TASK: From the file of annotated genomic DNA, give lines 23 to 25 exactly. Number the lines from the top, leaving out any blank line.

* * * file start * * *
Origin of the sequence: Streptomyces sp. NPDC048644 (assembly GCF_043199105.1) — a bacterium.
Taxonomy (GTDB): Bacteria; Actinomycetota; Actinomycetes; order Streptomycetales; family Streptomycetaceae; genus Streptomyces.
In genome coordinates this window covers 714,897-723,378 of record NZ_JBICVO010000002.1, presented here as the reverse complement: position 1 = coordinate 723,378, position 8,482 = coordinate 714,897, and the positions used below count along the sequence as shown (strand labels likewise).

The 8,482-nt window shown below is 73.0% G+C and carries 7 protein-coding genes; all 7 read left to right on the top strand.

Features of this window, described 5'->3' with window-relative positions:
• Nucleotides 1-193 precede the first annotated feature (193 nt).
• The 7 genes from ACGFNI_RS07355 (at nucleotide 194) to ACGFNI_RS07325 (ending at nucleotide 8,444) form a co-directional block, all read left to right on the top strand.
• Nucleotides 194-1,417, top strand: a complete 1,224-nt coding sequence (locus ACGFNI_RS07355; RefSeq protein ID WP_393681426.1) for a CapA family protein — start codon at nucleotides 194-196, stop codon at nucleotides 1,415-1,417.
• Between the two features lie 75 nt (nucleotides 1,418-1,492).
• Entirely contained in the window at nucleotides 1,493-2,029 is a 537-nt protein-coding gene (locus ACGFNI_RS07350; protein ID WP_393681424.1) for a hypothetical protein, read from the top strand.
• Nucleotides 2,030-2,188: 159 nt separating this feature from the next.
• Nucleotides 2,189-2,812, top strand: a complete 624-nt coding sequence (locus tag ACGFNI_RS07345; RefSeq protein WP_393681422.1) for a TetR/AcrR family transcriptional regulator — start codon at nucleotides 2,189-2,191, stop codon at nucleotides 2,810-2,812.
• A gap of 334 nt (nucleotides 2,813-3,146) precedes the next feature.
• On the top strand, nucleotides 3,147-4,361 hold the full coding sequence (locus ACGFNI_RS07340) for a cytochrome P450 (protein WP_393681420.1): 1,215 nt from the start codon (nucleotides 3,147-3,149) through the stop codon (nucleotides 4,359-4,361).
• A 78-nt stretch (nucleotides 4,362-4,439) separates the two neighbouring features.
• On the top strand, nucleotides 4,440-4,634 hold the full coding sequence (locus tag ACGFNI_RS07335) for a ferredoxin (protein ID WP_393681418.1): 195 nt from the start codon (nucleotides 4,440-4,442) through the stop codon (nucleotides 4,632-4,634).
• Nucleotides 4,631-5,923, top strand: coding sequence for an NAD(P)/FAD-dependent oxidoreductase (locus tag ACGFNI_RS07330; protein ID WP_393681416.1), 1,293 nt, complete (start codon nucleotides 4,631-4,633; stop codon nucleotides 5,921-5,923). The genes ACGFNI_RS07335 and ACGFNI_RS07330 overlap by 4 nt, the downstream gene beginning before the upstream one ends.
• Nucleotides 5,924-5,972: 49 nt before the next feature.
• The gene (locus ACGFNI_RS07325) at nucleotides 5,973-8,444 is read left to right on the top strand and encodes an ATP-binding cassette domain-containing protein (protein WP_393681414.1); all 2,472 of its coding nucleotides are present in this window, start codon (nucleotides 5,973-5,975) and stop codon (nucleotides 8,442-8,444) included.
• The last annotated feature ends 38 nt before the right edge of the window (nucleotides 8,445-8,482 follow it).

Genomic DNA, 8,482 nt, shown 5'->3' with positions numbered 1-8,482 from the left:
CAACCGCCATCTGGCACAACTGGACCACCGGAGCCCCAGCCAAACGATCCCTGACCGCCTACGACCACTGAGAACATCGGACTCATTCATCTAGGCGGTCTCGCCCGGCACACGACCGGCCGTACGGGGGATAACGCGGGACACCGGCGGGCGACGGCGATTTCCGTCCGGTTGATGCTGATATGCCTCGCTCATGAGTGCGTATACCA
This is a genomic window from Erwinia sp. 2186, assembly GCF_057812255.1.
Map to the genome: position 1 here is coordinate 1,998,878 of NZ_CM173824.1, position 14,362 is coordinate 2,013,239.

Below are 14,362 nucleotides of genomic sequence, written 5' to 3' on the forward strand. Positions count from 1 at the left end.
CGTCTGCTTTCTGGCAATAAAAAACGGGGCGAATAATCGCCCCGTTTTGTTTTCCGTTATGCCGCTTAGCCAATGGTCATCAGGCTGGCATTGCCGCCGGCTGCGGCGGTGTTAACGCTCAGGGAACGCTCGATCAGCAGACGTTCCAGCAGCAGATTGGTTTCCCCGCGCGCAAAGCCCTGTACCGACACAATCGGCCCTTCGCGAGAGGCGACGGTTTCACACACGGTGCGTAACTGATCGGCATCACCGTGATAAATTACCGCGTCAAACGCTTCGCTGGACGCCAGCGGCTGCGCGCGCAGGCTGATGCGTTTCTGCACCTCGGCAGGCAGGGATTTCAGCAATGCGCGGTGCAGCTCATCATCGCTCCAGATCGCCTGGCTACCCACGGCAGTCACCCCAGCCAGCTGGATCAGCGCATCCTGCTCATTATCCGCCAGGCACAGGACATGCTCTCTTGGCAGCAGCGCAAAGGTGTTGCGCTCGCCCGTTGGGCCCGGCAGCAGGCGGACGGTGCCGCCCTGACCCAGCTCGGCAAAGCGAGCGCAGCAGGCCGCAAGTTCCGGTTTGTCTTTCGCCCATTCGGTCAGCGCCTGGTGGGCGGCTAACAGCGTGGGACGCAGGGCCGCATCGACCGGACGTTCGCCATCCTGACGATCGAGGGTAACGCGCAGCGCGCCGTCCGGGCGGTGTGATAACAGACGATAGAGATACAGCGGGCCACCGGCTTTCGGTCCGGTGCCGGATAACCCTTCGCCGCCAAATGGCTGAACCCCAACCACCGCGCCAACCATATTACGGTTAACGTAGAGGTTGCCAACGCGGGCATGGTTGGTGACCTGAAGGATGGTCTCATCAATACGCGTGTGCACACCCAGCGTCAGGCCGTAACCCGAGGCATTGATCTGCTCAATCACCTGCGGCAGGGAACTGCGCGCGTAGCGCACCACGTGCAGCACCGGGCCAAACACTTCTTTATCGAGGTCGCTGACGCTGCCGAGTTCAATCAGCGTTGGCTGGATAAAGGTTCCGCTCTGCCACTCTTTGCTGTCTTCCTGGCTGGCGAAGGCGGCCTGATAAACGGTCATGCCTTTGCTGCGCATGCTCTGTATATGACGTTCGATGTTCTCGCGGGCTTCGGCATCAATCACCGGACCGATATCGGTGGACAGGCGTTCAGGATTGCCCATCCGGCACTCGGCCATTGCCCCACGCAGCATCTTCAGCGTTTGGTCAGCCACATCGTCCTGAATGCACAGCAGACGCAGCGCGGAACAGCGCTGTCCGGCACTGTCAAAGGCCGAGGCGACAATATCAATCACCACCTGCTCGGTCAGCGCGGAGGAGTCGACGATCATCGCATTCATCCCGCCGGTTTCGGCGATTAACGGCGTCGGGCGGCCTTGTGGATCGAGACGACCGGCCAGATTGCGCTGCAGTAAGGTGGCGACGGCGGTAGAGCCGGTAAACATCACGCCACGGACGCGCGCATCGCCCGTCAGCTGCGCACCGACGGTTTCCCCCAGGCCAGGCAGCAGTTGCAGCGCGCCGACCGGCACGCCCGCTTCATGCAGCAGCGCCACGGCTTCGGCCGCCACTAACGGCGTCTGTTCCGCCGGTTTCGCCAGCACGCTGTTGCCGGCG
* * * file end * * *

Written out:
This is a genomic window from Erwinia sp. 2186, assembly GCF_057812255.1.
Map to the genome: position 1 here is coordinate 1,998,878 of NZ_CM173824.1, position 14,362 is coordinate 2,013,239.

Below are 14,362 nucleotides of genomic sequence, written 5' to 3' on the forward strand. Positions count from 1 at the left end.